“Ich bin schwul und das ist auch gut so,” – I’m gay, and it is good that way – are the famous words of today’s mayor of Berlin Klaus Wowereit, during the mayoral elections of 2001. Berlin is known for its laissez faire-attitude towards sex and sexual orientation. The city ranks high up the list of ‘gay capitals’ of the world, along with San Francisco, Sydney and Amsterdam. But it has not always been like that.
In Germany, in 1871, ‘paragraph 175’ was accepted. This law marked the beginning of 123 years of legal discrimination against gay men. Paragraph 175 defined any sexual activities between men, as well as between men and animals as perverse sexual offenses. A crime that could result in imprisonment of six months up to four years and the loss of citizenship.
Chic and avant-garde
Psychologist and scholar of sexual science Magnus Hirschfeld was one of the first who fought against paragraph 175. In 1897 he founded the ‘Wissenschaftliche-humanitaires Komitte’ in Berlin. Two years later, the first version of ‘Der Eigene’ was published. ’Der Eigene,’ became the first gay journal in the world that published articles, nude pictures and prints. In 1919, the first gay German silent movie, ‘Anders als die Anderen’ (‘Different from the other’), was shown in Berlin’s Appolo cinema and after the First World War a mass gay movement flourished in Germany. Over a hundred lively bars and restaurants for gay men, lesbians and transvestites opened up all over Berlin.
This all changed in 1933, when Adolf Hitler became chancellor of Germany. The already ongoing persecution of homosexual men and women peaked after Hitler ordered a purge of the SA, the paramilitary wing of the Nazi party, in June 1934. Ernst Röhm, an openly homosexual leader of the SA, was arrested and executed. Two years later a law was passed that legalized imprisonment of homosexuals without a trial and a department was created in Berlin that specialized on the elimination of homosexuals. Many were deported and often murdered in concentration camps.
After the Second World War a short renaissance took place in Berlin’s gay life. In 1945 the first gay bar reopened and the first drag ball was organized. Meanwhile the Federal Republic of Germany kept the Nazi version of paragraph 175 in West Germany until 1967. As of then, only adults who engaged in same-sex sexual activities with minors under the age of twenty-one were punished. On the other side of the Wall, the German Democratic Republic adopted the original version of paragraph 175 until 1968. It was replaced by a law that punished only same-sex activity with minors under the age of eighteen. This new law finally disappeared from East German law books in 1989.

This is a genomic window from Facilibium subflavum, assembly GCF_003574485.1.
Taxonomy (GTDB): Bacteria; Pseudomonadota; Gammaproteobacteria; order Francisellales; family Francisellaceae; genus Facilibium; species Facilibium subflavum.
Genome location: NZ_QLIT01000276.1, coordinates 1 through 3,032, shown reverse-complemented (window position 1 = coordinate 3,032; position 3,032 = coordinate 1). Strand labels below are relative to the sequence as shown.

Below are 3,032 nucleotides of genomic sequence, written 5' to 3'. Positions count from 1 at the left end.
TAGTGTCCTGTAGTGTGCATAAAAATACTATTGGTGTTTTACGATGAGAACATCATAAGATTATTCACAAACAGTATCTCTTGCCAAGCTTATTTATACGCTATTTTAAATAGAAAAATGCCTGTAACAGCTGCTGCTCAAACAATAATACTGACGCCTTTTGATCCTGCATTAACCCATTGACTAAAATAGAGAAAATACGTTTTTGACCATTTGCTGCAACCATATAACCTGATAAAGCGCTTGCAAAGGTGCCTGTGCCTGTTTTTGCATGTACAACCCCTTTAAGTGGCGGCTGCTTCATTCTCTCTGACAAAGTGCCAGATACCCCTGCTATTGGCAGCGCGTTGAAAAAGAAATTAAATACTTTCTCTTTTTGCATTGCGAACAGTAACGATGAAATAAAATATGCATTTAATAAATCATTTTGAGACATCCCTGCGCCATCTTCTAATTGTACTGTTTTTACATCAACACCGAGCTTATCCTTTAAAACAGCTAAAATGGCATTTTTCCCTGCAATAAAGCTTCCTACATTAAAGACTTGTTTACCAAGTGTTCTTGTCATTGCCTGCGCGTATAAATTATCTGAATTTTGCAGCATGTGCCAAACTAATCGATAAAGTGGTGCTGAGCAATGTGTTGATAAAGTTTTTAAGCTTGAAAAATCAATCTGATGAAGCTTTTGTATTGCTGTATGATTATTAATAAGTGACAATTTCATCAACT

As a result of the contrasting laws in divided Berlin, the gay movement developed in different ways. In West Berlin, where democracy was restored and capitalism flourished, a gay culture and community developed along similar lines as in other western cities. Here, the gay movement defined itself more left wing in its political agenda and included critique on capitalism.
For the gays and lesbians in East Berlin, it was hard to become visible in a state with a doctrine that focused entirely on the heterosexual family as the basis of the socialist society. During the eighties, the Eastern German government changed its attitude towards homosexuality. As a result, the first gay newspaper was published in 1986, state sponsored gay meetings were organized in cafes and restaurants. Finally, in 1994 any remaining anti-gay laws were abolished from all German law books.
Since 2001, German gay- and lesbian couples can obtain a registered -civil- partnership. More then a decennium later, homosexual couples still do not have all the same rights as hetrosexuals when it comes to tax and adoption. Recently Germany’s top court ruled that a taxation law, granting only hetrosexual unions a tax break, was unconstitutional. As of now, civil partnerships, including those of same-sex couples, should have joint tax filing benefits equal to those of married opposite-sex couples.
In Germany more and more people have expressed their support for allowing same-sex marriage. Current chancellor Angela Merkel’s party, CDU, is still against it.